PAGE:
Remember those Snap Spectacles that let you create Snapchat videos using your glasses? Yeah, those looked fun, but excitement quickly died down shortly after the hype. And let’s not even talk about Google’s ill-fated attempt at selling Glass to consumers. This time around, Facebook is trying their hand on the glasses-mounted camera in the form of the Ray-Ban Stories.
A collaboration between Facebook and Ray-Ban, it’s a pair of smart glasses that you can use to shoot video, take photos, and even listen to music, all while looking like erstwhile normal eyewear. There’s none of that conspicuous micro-display in front of the lens like the Google Glass or the quirky corners for the camera sensor like the Spectacles. Instead, it looks exactly like regular Ray-Bans, albeit one that discreetly integrates a number of tech elements right into the frame.
The Ray-Ban Stories are equipped with two front-facing 5.0-megapixel cameras, one on either side of the frame, which allow you take 30-second video clips (1184 x 1184 pixels at 30 fps) and still images (2592 x 1944 pixels), all of which go straight to the integrated storage. According to the outfit, the onboard memory can hold around 36 of those half-minute video clips (or 500 still photos) before filling up, at which point, you’ll need to transfer them to the companion app either via Bluetooth or Wi-Fi. Activating the camera can be done either by a physical button on the right temple, a touchpad on the side, or voice command using Facebook’s own assistant, so you can discreetly activate the camera or announce it to everyone in the vicinity.
A light indicator right next to each camera lens lights up whenever it’s recording, so you won’t be able to easily film people in secret. Of course, users can easily cover up that LED indicator, so we have a feeling we’ll hear privacy corners about this sometime in the future. While there’s no onboard display, the user will be able to see a light indicator at all times that inform them of the device’s status: it glows green with its fully charged, orange when battery runs low, blue when it’s pairing, red when the battery there’s a problem (either dying battery or overheating), and white when the camera wasn’t able to capture correctly.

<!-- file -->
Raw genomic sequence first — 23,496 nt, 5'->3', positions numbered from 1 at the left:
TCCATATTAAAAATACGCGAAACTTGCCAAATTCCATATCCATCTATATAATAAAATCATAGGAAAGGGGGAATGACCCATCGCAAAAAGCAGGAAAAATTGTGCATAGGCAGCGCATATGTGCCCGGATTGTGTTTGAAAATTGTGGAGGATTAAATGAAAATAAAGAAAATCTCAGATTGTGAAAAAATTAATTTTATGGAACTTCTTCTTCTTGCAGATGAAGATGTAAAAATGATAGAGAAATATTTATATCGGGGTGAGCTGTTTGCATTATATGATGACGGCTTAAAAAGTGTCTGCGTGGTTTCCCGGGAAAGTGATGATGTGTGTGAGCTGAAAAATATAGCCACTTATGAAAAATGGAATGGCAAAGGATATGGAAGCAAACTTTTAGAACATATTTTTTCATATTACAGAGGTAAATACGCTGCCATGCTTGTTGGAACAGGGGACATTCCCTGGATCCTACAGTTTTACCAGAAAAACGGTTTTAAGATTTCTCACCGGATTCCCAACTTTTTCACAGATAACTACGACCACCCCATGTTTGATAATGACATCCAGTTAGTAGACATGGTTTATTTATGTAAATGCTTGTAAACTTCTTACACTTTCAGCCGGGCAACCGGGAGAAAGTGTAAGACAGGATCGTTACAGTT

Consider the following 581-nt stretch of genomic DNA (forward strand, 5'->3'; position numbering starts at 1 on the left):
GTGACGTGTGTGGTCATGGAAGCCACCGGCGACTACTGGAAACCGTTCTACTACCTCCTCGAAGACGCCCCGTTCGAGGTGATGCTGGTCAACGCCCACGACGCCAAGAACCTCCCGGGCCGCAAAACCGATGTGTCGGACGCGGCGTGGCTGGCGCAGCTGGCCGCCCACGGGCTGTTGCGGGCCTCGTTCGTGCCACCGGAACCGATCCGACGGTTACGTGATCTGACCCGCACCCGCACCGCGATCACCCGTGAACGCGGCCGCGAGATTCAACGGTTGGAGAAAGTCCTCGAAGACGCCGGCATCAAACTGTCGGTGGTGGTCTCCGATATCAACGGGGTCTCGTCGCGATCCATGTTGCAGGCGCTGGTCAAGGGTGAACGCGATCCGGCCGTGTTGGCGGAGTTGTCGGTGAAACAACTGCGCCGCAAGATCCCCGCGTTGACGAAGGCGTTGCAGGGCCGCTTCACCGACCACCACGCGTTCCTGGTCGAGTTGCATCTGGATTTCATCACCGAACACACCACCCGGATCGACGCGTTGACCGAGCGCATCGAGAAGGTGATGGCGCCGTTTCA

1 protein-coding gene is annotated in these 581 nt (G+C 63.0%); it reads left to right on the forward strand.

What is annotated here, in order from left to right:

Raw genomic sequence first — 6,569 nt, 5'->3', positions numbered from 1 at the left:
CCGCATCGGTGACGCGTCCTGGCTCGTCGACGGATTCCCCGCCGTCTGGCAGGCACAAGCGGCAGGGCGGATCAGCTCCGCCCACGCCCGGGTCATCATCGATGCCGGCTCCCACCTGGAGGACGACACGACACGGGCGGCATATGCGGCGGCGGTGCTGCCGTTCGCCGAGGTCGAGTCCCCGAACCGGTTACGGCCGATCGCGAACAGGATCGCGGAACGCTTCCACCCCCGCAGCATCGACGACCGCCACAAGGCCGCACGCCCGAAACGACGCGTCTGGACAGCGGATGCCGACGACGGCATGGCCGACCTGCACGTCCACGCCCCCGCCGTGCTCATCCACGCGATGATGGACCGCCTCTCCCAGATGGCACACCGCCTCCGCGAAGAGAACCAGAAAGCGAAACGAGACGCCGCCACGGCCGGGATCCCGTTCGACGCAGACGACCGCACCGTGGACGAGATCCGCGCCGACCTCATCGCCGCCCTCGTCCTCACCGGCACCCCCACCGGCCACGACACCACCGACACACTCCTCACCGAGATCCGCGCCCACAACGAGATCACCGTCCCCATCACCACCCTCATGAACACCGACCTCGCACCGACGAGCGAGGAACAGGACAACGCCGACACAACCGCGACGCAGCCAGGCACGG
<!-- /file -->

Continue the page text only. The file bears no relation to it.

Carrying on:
The Ray-Ban Stories also come with near-field speakers (you know, those open-ear speakers used by products like Bose Frames and Sony Neckband) that you can use to listen to music and podcasts, as well as three built-in mics for hands-free calls. The onboard rechargeable battery, by the way, can capture and sync up to 50 videos or up to 200 photos between charges, so you can shoot a good load of content for your Facebook or Instagram pages before needing to plug in.
It comes in three different Ray-Ban styles: Wayfarer, Round, and Meteor, each one in a variety of frame colors. Chances are, they’ll expand the line if it sells well too, so there’s a good chance you can wait to get the tech in your favorite Ray-Ban frame.
The Ray-Ban Stories are available now, priced at $299.